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Contain Your Garden!

It doesn’t take an acre of space to grow fresh produce at home. In fact, you can garden in just about anything that will hold dirt, provided the container offers drainage. Think outside the average pot and take a cue from the folks over at Make, who will teach you how to craft a container garden out of just about anything.

Large or small, container gardens offer some great incentives. Take, for instance, the low (to no!) occurrence of weeds, or the ability to modify the soil for what you want to grow; some plants prefer acidic soil, others basic — and container gardening allows you to be plant-specific in a way that in-ground gardens might not. Best of all, containers are completely adaptable to your space and style.

ParsleyHerbs can be grown in a fairly shallow container in a windowsill. Parsley, sage, cilantro, basil, thyme, chives, and mint are some of the best container herbs. A sunny spot in a windowsill or on a porch is really all you need to get started. Be sure your container has adequate drainage, healthy soil, gets plenty of sun and is kept evenly moist. Parsley, cilantro, and basil are super easy to start from seed. Sow thickly in your container, and begin to harvest once the leaves are grown in. Harvest from different sections each week, so that the herbs have time to grow back, and you’ll have a nice steady supply!

Lettuce is another easy edible to grow in a small space. In fact, most leafy green varieties do fairly well in containers, but lettuces are especially apt to thrive because they don’t need much room for their roots. Arugula is another good one to try in a pot, provided it’s nice and cool outside. Sow lettuce seeds nice and thick (it doesn’t crowd easily), and harvest a few days apart. That way, you can always harvest fresh lettuce.

But don’t stop with edible leaves! Fruits and vegetables are often available in container or dwarf varieties. Carrots, potatoes, tomatoes and cucumbers are some of the easy, no-hassle veggies that happily take root in containers. These will need plenty of sunshine, and will likely fare better in outdoor containers.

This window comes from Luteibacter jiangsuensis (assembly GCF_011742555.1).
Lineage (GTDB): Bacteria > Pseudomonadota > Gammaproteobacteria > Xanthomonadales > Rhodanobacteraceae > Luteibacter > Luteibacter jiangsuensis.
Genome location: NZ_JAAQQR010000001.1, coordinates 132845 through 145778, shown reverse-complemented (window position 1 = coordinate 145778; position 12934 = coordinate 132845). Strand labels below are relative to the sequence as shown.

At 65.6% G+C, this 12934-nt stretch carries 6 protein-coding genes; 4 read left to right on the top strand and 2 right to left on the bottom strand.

Tomatoes can be grown in pots, but be sure to look for “determinate” or bush varieties, which will be better suited to a container garden. Choose a deep, wide pot and be sure to give the tomato a cage to grow up in. Or, try your hand at growing them upside down!

Cucumbers are another summer crop that can be grown in a larger pot. Again, look for bush varieties like the aptly named Spacemaster. These don’t necessarily need a trellis or cage to grow and will reward you with an impressive harvest.

Peppers make for lovely container plants, and one plant will keep you sufficiently spicy! Really, any variety will do here. From tiny, fiery habaneros to big, sweet bells, pepper plants do best in a pot that’s at least 12 inches wide. Keep pepper plants in the sun and harvest often – they’ll be even more prolific.

Citrus is a great fruit to grow in large containers —the larger the better (around 20 gallons). It’s vital to have well-draining soil in a citrus container. Key limes, satsumas, Meyer lemons and kumquats will be happy container plants provided they’re given great care and attention.  

Do you spy some DIY container garden vessels around your house? What’s the first thing you’re going to grow?


Images by Amber Pollei.

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Dawn says …

Thought of you when I saw this Thought you might like this idea

Amanda terillo says …

Can you recommend a soil/fertilizer to use?

Linda L. Lawless says …

How do I propagate Basil or other herbs from my original plant?

Nikki - Community Moderator says …

@AMANDA - I spoke with Amber and she mentioned that a good soil to recommend for container gardens is a mix of well-draining soil (best to ask at your local nursery, or see what's at Whole Foods!) plus good, healthy compost. For fruits and vegetables it's best to have a nutrient mix that includes nitrogen and phosphates. Choose a fertilizer that's approved for organic gardening on your fruits and veggies. One of her favorite types includes aerobically composted turkey litter, feather meal, sulfate of potash, and molasses. Brands will vary by location, but the Ladybug Natural Brand (http://www.ladybugbrand.com/) is one she uses and trusts. Hope this helps!

Nikki - Community Moderator says …

@LINDA - Propagating your basil is easy! Trim a healthy stem from your existing basil plant. Put it in a jar of water in your windowsill, and watch as roots begin to form. Once the stem has a good amount of roots, simply plant it in the ground and keep it watered. Other herbs will vary, but basil is one of the easiest! Mint is super easy, too; Amber mentioned she has successfully grown it the same way.